ROCS collaboration with MFRI
ROCS postdoc and marine biologist Kirstine Drum has relocated to Iceland to collaborate with the Marine and Freshwater Research Institute of Iceland, MFRI, for the next six months but the collaboration will further our understanding of the composition of phytoplankton under climate change. She is currently preparing for a cruise around Iceland in May but her work at the institution also involves generating barcodes to identify species via eDNA.
“First of all, MFRI has a fantastic database. They have done extensive monitoring on the ocean around Iceland, both on phytoplankton communities and have also closely monitored stations around Iceland for example for temperature, pH, and nutrients”, Kirstine says. “Their monitoring over the years encompasses all that we are interested in and helps a great deal with our correlations to why specific species are present here”. Kirstine has moved to Iceland with her family but the timing of their relocation coincides with a two-week research cruise in May where scientists, ROCS collaborators and postdocs will gather data at various stations around Iceland. “The data collection that interests me the most concerns the identification of phytoplankton species”, says Kirstine and adds that in addition to her impending data collection, MFRI has decades worth of similar data where they have monitored available species and registered dominating varieties. “I will also take samples from depth to pinpoint what species are actually sinking because we want to go into the sediment and back in time”. The samples will be analysed using traditional methods such as counting species through a microscope but also through the analysis of eDNA, a hallmark feature of the ROCS project, but in the ROCS project, eDNA analysis serves to identify the ocean’s past biodiversity/composition of phytoplankton and plays a pivotal role in identifying how ocean, species, societies, and climate interchangeably relate to one another by viewing historical evidence.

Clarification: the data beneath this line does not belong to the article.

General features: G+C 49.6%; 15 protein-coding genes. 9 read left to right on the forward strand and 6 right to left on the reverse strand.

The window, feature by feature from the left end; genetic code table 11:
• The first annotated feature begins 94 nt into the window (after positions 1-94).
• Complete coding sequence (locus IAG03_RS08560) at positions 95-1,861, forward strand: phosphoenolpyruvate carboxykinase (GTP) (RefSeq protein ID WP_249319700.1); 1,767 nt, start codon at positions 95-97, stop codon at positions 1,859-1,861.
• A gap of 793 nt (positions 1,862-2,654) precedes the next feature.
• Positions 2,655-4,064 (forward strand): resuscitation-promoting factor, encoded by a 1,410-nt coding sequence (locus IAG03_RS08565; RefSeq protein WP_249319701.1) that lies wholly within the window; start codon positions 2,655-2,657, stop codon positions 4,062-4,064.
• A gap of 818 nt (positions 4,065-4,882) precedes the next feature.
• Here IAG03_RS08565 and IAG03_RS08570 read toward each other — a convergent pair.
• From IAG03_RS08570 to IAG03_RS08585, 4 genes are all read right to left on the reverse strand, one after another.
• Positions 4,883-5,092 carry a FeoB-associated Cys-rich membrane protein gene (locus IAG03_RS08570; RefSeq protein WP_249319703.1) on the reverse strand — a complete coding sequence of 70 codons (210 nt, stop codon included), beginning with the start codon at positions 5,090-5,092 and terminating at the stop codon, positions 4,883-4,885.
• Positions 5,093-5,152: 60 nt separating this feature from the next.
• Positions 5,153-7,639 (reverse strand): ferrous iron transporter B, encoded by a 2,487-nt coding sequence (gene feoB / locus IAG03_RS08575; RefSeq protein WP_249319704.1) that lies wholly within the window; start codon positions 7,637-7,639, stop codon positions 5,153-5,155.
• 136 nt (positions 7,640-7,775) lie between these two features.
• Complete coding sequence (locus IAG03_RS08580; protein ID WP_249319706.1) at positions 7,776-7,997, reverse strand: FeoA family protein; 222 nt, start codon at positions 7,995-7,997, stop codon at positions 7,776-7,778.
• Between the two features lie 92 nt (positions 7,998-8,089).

Identification via eDNA requires a vast database of existing barcodes to match with collected samples. “At the moment there are still some DNA barcodes missing for me to build a reliable profile”, she says. Kirstine’s plan is to collect water samples from the stations visited on the cruise, retrieve some of the phytoplanktons in the samples. Special attention will be paid to species that don’t already exist in the DNA reference databases and species that are of particular interest such as those endemic to the sout, east, west, and north regions of Iceland, respectively. After retrieval the phytoplanktons are grown in culture until they reach a community that supports the generation of a solid barcode. “Phytoplanktons are also easier to identify if there are many of them, because identification down to species level of these guys can be complex as there are very small details that we have to get and that have to be considered”, Kirstine notes. “So, it is nice to have many of them to investigate”. The barcodes generated from the research will be entered into a database for future use.
Collaboration of this kind is imperative for the ROCS project, as Kirstine points out but besides working with her own collection she will also have access to data collected by MFRI over an extensive period of time. This summer she will also be working with ROCS postdoc, paleoceanographer and marine micropaleontologist, Rebecca Jackson on ocean sediment surface cores which will offer undisturbed samples of the ocean sediment’s top layers. And Kirstine also looks forward to further interdisciplinary collaborations: “We will hopefully also work with the postdocs from the social sciences and humanities in ROCS,” she says, “so we can find some nice stories together”.